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What Really Happens to Your Household Waste?

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What Really Happens to Your Household Waste?

How our household waste is managed in South Africa and where it really goes is a question surprisingly few ever think about. Even less of us really know the answer. Most of us are not naive enough to think the process of waste management is eco-friendly but for the most part, we don't really think of it doing that much harm. This couldn't be further from the truth.


Why Even The Most Sophisticated Waste Management Is Far From Eco-Friendly

Waste is a complicated business with many challenges. Our household waste is particularly challenging. There are many things we can do at home to help the environment: waste is just one. Thankfully, South Africa has some of the best landfills in the world. Surprised and impressed? Us too! There are many different ways to manage waste within a city. But, no matter which method of waste management a municipality uses, it always requires LAND - flat, open land, close to the centre of the city.


The Massive Setup

We often don't realise the huge amount of resources that go into setting up our landfills so here is a sneak peak of the process:
  • Once the need for a landfill is agreed a few land options are selected and impact assessments are done. Purchasing of the most suitable land can then happen.
  • Engineers and architects design and approve the site layout, taking into account the infrastructure requirements.
  • Infrastructure is built to accommodate the large, continuous flow of heavy duty traffic.
  • Liquid and methane gas extraction facilities, as well as water treatment plants, are installed.
  • To reduce the risk of leaking toxins into the surrounding area, large holes in the ground are excavated and lined with many layers of complex materials.
  • Recycling stations are set up on site or nearby.
  • Some municipalities will harvest and save indigenous plants to create plant nurseries and wetland ecosystems. These plants are then used to rehabilitate the land.
  • Gas-to-energy plants are sometimes built on site to create energy to power the surrounding infrastructure.
  • Weigh bridges are installed to keep track of how much waste comes into the landfill.
In Durban all new landfills go through this process. Opening a landfill costs well over R100 million and takes an average of 10 - 12 years (More than a decade!) of dedicated resources. Different cities will have different challenges, so costs and timeframes will vary, but it will always be a huge investment of time and resources. You would think after such a massive investment in resources and technology you would at least have a process that is eco-friendly, but sadly this is not the case.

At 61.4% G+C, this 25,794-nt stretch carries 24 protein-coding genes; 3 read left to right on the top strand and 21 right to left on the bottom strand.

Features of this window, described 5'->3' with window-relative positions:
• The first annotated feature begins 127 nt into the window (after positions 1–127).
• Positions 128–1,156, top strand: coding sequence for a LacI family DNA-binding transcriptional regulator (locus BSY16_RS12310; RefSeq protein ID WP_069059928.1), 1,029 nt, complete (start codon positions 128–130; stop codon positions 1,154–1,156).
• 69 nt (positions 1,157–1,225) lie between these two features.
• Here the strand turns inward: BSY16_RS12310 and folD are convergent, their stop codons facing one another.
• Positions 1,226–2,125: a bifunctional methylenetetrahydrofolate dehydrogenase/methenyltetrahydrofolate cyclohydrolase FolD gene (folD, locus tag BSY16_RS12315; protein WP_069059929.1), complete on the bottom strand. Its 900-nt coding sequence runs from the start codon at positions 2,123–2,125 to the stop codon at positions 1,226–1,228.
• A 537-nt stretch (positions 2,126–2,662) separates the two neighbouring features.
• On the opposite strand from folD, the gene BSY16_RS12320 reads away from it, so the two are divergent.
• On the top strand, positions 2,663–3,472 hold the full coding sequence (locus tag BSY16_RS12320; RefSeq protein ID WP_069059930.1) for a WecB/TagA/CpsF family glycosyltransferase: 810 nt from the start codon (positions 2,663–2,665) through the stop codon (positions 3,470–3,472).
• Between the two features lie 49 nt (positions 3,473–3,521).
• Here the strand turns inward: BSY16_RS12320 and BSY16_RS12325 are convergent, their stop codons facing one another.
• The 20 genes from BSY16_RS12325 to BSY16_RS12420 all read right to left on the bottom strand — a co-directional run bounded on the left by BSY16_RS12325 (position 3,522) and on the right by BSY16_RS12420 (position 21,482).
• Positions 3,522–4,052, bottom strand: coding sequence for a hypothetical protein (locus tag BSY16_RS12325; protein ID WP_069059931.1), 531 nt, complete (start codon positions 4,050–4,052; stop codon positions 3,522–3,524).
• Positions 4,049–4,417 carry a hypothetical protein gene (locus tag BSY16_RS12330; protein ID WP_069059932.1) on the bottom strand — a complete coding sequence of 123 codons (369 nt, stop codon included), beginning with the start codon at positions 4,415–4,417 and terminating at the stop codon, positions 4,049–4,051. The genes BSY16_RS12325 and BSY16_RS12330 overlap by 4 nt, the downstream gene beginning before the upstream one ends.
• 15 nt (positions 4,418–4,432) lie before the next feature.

The Ongoing Daily Management

Managing the day to day operations of the landfills that hold our waste also requires enormous cost and resources.
  • Large teams of staff and fleets of fuel-guzzling trucks collect waste throughout the city on a daily basis.
  • Weighbridges are maintained and staffed to keep track of how much waste comes in and how much space is left.
  • Large amounts of water are sprayed onto the site throughout the day to manage the impact of dust and fire risk in the landfill.
  • Bulldozers operate on site all day, shifting materials to maximise area use and ensure the waste is tightly packed.
  • The correct ratios of general waste need to be combined with building rubble and garden refuse. If sufficient building rubble and garden refuse are not available they are bought and transported to the site.
  • Water treatment plants, waste-to-energy plants, and plant rehabilitation nurseries are all maintained and staffed.
It costs millions every year to manage just one site where our waste goes. Each city in South Africa has several waste disposal sites. Each of those sites takes up massive expanses of land near the center of the cities. You would think such a huge investment would only be done for something that lasted forever, but sadly this is not the case. Building new landfills is an ongoing process. Current landfills are filling up and closing as much as 15 years earlier than planned. What most of us don't realise is that once land has been used as a landfill, no development can happen on that land - the land is unsafe and unstable for at least the rest of our lifetime.

Landfills turn flat land, near the center of the city, into vast vacant plots. These plots are too dangerous and unstable for any development.

A large piece of vacant, unusable land is all that remains of the now-closed Springfield Landfill Site in central Durban.
You cannot run cities without somewhere to dispose of waste. This problem gets worse with each passing day. The impact of our waste isn't just limited to protecting the environment. It has even bigger social implications unique to South Africa that we don't consider.